Su-Doku's maths

Everything about Sudoku that doesn't fit in one of the other sections

Re: help!!!

Postby ab » Sat Feb 18, 2006 3:44 am

melodyaya wrote:i am doing a project on possibility of answers
and i want more information,can anyone give me more reference?
thank you

I think this is what you're looking for:
http://en.wikipedia.org/wiki/Mathematics_of_Sudoku#Enumerating_Sudoku_solutions
it was posted a couple of messages before yours in this very thread!
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5x2 verified?

Postby kaspar » Tue Jul 18, 2006 1:43 pm

Hey all,

we have created a sudoku-counter that enumerates using graph isomorphism. It prints out the same result for 5x2. Can we now toggle the "verified"-entry for that gridsize on the wikipedia-page? ;)

Cheers
Kaspar, Matthias & Lars

btw. it took 124000 seconds on a Pentium4 3ghz...
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number of 9*9*9 sudoku cubes

Postby dukuso » Wed Dec 06, 2006 11:11 am

have they been counted meanwhile ?
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Turn a sudoku 90,180 and 270 degrees

Postby Isuru » Sun Feb 03, 2008 4:30 pm

If you turn a sudoku 90,180 and 270 degrees you get a sudoku with different numbers. But they are the same. So I think there are only a quarter (a bit more than a quarter) of the accepted number.
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Postby Red Ed » Sun Feb 03, 2008 5:18 pm

Hello, Isuru. You can do more than just rotate: you can relabel the digits (e.g. replace each D by 10 minus D), swap rows/columns (up to a point), rotate the grid etc. and what you're left with will still be a valid sudoku solution. Taking into account all of these validity-preserving transformations gives 5472730538 "essentially-different" grids.
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Numbers of sodokus and minimum clue number for 4*4 case

Postby Addlan » Tue Jun 03, 2008 6:54 pm

If one considers a 4*4 sudoku
|---------------------|
| * * | * * |
| * * | * * |
|----------|--------- |
| * * | * * |
| * * | * * |
|---------------------|

To remove any tranditional permutations, one got
|---------------------|
| 1 2 | 3 4 |
| 2 * | * * |
|----------|--------- |
| 3 * | * * |
| 4 * | * * |
|---------------------|

i.e. all 4*4 sudokus can be transformed into the above form.

There are 4 possible variations:

|--------No1---------|
| 1 2 | 3 4 |
| 2 1 | 4 3 |
|----------|--------- |
| 3 4 | 1 2 |
| 4 3 | 2 1 |
|---------------------|

|--------No2---------|
| 1 2 | 3 4 |
| 2 1 | 4 3 |
|----------|--------- |
| 3 4 | 2 1 |
| 4 3 | 1 2 |
|---------------------|

|--------No3---------|
| 1 2 | 3 4 |
| 2 3 | 4 1 |
|----------|--------- |
| 3 4 | 1 2 |
| 4 1 | 2 3 |
|---------------------|

|--------No4---------|
| 1 2 | 3 4 |
| 2 4 | 1 3 |
|----------|--------- |
| 3 1 | 4 2 |
| 4 3 | 2 1 |
|---------------------|

No2 can be transformed to No1 by a local permutation/chain, i.e. swapping numbers marked with *.

|------Permu1------|
| 1 2 | 3 4 |
| 2 1 | 4 3 |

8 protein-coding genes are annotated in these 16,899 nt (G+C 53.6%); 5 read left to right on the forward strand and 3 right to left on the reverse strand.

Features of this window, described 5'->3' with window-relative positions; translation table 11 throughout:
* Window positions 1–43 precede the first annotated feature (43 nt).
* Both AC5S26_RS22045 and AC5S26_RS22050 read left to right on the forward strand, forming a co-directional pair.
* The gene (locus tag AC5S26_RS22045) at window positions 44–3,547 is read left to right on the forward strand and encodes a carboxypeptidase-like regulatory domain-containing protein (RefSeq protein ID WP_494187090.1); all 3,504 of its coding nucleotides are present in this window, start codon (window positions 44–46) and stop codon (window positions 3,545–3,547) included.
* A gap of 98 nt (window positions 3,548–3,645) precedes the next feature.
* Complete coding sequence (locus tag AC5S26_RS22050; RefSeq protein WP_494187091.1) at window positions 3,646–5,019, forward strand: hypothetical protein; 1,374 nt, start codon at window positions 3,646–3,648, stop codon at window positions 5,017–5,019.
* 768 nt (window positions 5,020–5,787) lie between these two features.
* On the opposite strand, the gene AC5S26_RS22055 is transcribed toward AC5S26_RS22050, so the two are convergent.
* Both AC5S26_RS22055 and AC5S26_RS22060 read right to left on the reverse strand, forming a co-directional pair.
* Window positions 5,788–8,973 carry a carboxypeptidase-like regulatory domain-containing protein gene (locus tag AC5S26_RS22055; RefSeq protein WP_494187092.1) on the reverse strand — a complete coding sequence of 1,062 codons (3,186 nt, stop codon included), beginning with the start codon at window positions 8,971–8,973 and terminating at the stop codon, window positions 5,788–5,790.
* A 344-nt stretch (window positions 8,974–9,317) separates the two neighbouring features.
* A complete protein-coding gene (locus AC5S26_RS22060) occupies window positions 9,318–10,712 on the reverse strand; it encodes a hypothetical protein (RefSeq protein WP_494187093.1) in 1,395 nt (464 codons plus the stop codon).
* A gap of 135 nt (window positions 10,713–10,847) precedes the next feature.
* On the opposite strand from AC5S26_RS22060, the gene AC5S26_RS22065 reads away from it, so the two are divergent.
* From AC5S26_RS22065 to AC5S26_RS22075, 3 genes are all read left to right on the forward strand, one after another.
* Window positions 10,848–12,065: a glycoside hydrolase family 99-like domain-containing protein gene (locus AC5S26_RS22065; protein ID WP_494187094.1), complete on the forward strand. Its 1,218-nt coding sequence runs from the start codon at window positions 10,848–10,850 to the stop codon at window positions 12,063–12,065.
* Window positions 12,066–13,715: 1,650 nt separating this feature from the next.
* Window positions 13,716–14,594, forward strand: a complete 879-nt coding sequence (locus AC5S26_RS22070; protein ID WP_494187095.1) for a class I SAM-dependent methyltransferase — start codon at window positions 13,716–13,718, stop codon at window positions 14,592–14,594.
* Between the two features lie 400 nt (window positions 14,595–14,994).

|----------|--------- |
| 3 4 | * * |
| 4 3 | * * |
|---------------------|

No3 can be transformed to No1 by the following local permutation/chain,

|------Permu2------|
| 1 2 | 3 4 |
| 2 * | 4 * |
|----------|--------- |
| 3 4 | 1 2 |
| 4 * | 2 * |
|---------------------|

No4 can be transformed to No1 by the following local permutation/chain,

|------Permu2------|
| 1 2 | 3 4 |
| 2 * | * 3 |
|----------|--------- |
| 3 * | * 2 |
| 4 3 | 2 1 |
|---------------------|

In order to fix the local chains, at least another two numbers are needed to be shared by the three chains.

In order to fix the global permutation, one needs at least 5 numbers, e.g. as below
|---------------------|
| 1 2 | 3 * |
| 2 * | * * |
|----------|--------- |
| 3 * | * * |
| * * | * * |
|---------------------|

Therefore, at least 7 clues are needed to fix all the permutations. All 4*4 sudokus can be transformed into each other through global and local permutations as above.

The situation of 9*9 sudokus could be similar as the 4*4 sudokus.
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Postby Red Ed » Thu Jun 05, 2008 6:49 pm

Red Ed
 
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Postby Addlan » Fri Jun 06, 2008 4:28 pm

Right, I was wrong.
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Sudoku combinations

Postby dtal » Fri Feb 13, 2009 5:00 am

on page 1, IJ wrote:Josh - what did your probability grid look like? I followed the same idea, populating from left to right, line by line the number of possibilities for each cell - the first line looks like this (no disputing this):

9 8 7 6 5 4 3 2 1

But I think the next line though looks like this:

6 5 4 6 5 4 3 2 1

This is because the the 1st box all ready has three numbers on the first line. Following the same logic, line 3 looks like this:

3 2 1 3 2 1 3 2 1

This leads to a possibility grid looking like this:

9 8 7 6 5 4 3 2 1
6 5 4 6 5 4 3 2 1
3 2 1 3 2 1 3 2 1
6 6 6 6 5 4 3 2 1
5 5 4 5 5 4 3 2 1
4 4 4 4 4 4 3 2 1
3 3 3 3 3 3 3 2 1
2 2 2 2 2 2 3 2 1
1 1 1 1 1 1 1 1 1

Multiplying these out you get around 1.74 x 10 ^ 33


You have an error in your grid. The grid should be:

9 8 7 6 5 4 3 2 1
6 5 4 6 5 4 3 2 1
3 2 1 3 2 1 3 2 1
6 6 6 6 5 4 3 2 1
5 5 4 5 5 4 3 2 1
3 2 1 3 2 1 3 2 1
3 3 3 3 3 3 3 2 1
2 2 2 2 2 2 2 2 1
1 1 1 1 1 1 1 1 1

The final result of combinations is: 15,284,122,844,890,200,000,000,000,000,000
or
1.52841E+31
If you like to see the proof then write me to:
dtalpk@gmail.com

Have a nice day,
User dtal

:!:
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Re: estimate for 4x4

Postby Ton Smeets » Tue Dec 11, 2012 11:52 am

kjellfp wrote:
PatmaxDaddy wrote:More on estimating N(4x4):

Back on April 22 "tinfoil" gave a method for estimating N(3x3) that produced 6.6571e21, which, although it wasn't known at the time, is only about 0.2% off of the correct value. This method easily generalizes to any size Sudoku grid: